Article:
Advanced Comms Payload Pod Tested on MQ-9 UAS

By Mike Ball / 07 Oct 2020

MQ-9 UAS

General Atomics Aeronautical Systems, Inc. (GA-ASI) has successfully completed initial operational assessment of the Rosetta Echo Advanced Payloads (REAP) pod on an MQ-9 unmanned aerial system (UAS). The flight test, performed in conjunction with the Air National Guard (ANG), the Air Force Reserve Command Test Center (AATC) and Ultra Electronics, demonstrated a communications relay network that provided seamless connectivity between air and ground participants in the demonstration area. Specific communication technologies supported by the REAP pod include Link 16, UHF/VHF radio and P25 public safety, as well as mobile ad hoc networks (MANET).

According to the ANG/AATC, a REAP-equipped MQ-9 relayed video received from a Coyote sUAS to a ground node at distances of over 110 miles, while simultaneously bridging voice communications over the MANET at extended distances.

The ANG and AATC are planning another flight test in the near future with the REAP pod. Additionally, a second REAP pod, due for completion in mid-2021, will encompass all of the functionality of the first plus 4G/LTE, the addition of which will add disaster relief operations as a capability to its existing military waveform relay and bridging capability. REAP-2 will be integrated into AFRL’s open architecture AgilePod16 variant, demonstrating GA-ASI’s continued commitment to widely adopting and proliferating Open Mission Systems (OMS) and open architecture.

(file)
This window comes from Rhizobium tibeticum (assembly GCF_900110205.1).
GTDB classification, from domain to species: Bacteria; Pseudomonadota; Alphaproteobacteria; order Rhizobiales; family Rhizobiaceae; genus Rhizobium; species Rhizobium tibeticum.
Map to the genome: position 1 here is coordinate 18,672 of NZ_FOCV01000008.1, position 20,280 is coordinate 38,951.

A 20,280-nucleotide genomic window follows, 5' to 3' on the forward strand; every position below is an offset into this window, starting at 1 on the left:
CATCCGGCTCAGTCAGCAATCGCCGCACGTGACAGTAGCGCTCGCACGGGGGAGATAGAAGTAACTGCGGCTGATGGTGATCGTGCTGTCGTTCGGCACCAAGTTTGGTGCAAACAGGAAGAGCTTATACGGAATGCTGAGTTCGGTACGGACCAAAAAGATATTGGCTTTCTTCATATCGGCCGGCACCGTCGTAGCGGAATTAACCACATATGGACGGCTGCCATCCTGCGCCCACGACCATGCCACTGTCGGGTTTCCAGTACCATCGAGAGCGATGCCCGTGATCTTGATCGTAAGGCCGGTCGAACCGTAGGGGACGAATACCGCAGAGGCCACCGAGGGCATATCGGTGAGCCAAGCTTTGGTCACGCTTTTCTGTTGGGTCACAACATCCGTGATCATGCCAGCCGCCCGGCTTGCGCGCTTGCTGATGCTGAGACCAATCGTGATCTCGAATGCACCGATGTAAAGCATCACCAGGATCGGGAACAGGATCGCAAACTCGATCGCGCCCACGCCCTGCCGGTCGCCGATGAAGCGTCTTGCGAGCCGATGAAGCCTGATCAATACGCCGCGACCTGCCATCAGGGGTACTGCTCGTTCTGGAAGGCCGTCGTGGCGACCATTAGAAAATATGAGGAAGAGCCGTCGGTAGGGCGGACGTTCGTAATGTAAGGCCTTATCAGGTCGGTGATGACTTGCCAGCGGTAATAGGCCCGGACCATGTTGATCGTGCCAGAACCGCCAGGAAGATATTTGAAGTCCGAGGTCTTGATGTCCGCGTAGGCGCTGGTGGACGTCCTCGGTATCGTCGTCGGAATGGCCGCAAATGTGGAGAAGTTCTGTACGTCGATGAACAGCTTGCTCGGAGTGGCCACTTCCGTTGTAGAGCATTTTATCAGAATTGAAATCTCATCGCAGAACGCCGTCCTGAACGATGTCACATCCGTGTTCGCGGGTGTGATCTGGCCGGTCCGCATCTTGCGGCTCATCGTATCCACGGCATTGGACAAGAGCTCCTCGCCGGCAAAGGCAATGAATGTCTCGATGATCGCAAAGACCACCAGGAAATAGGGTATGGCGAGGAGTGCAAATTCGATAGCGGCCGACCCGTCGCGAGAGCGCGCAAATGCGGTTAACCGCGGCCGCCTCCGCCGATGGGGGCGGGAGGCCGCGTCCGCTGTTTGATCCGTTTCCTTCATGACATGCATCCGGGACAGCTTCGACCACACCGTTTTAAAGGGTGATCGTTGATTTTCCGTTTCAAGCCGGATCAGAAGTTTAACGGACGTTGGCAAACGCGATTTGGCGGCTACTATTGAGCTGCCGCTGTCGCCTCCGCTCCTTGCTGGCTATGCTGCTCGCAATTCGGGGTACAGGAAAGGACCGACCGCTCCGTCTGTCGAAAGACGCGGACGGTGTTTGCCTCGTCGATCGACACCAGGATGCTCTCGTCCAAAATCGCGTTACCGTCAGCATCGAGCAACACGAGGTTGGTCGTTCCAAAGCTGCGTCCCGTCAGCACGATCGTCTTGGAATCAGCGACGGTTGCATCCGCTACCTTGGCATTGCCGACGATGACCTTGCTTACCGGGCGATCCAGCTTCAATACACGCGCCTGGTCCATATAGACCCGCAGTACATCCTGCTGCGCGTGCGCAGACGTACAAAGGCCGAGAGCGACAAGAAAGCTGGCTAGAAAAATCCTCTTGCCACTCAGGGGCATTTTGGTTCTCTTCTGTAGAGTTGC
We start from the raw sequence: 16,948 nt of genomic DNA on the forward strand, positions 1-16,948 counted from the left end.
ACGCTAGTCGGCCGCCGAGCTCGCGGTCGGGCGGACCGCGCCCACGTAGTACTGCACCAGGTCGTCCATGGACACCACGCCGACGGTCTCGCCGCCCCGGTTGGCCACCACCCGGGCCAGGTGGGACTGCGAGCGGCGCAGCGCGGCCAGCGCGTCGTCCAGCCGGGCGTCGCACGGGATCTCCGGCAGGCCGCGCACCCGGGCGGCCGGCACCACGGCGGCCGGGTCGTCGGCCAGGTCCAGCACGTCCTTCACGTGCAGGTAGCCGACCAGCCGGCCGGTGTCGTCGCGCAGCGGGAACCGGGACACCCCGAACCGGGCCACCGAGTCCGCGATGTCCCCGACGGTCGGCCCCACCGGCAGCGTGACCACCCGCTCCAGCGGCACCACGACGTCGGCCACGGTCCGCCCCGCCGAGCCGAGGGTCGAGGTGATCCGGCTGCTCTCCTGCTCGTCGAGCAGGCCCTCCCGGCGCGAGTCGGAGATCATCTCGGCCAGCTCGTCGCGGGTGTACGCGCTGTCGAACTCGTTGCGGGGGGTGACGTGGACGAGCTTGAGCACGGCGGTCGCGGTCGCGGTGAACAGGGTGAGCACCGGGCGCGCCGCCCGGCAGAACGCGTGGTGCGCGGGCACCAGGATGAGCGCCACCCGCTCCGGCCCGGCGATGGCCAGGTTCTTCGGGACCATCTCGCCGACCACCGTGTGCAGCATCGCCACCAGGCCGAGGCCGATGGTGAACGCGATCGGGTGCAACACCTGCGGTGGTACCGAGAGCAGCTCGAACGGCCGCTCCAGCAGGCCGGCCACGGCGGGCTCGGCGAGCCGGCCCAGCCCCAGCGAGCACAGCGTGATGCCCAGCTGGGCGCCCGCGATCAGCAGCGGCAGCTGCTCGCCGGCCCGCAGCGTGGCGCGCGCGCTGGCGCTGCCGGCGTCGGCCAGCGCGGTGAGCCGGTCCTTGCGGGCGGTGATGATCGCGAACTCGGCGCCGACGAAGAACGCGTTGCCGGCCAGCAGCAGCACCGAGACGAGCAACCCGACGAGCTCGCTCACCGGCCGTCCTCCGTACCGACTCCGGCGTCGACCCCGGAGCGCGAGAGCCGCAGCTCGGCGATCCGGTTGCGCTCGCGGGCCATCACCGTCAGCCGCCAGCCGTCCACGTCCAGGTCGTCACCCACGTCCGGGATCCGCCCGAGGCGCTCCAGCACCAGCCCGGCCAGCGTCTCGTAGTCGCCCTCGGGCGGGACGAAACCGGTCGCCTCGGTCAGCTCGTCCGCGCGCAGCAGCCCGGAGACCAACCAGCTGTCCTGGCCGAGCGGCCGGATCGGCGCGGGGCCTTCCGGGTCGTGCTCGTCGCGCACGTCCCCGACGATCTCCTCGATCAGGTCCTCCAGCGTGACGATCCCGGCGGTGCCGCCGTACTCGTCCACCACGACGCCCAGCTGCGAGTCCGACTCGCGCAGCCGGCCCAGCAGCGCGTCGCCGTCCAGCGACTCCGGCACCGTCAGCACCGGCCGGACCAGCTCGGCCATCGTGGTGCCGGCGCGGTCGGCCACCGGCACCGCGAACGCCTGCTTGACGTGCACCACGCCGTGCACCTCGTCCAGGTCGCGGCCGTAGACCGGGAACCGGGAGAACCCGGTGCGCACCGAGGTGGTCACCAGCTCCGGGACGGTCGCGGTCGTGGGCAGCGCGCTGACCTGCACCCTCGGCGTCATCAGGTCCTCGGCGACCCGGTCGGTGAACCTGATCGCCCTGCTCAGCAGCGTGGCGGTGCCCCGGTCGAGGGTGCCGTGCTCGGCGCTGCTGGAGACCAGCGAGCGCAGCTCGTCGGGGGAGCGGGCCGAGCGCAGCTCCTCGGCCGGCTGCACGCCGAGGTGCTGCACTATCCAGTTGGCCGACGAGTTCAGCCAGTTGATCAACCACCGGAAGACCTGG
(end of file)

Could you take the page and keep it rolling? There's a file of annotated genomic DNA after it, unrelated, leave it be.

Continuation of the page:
David R. Alexander, president of GA-ASI, commented: “GA-ASI is really excited to showcase the communication capabilities of the REAP pod, which provides the backbone for warfighters to collaborate and share critical battlefield situational awareness. Our MQ-9, with its industry-leading persistent endurance, is the ideal platform for connecting sensors to shooters and realizing USAF’s Advanced Battle Management System (ABMS) vision.”

Maj. Curt Wilson, National Guard Bureau (NGB) A5 Branch Chief for Special Mission Aircraft, stated: “REAP far exceeded our expectations for a first flight and initial operational assessment. The REAP pod is the first step in a number of innovations that the NGB, Ultra and GA-ASI have pioneered to demonstrate near-term and affordable Joint All-Domain Command & Control (JADC2) capabilities on the MQ-9.”

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Posted by Mike Ball Mike Ball is our resident technical editor here at Unmanned Systems Technology. Combining his passion for teaching, advanced engineering and all things unmanned, Mike keeps a watchful eye over everything related to the unmanned technical sector. With over 10 years’ experience in the unmanned field and a degree in engineering, Mike’s been heading up our technical team here for the last 8 years. Connect & Contact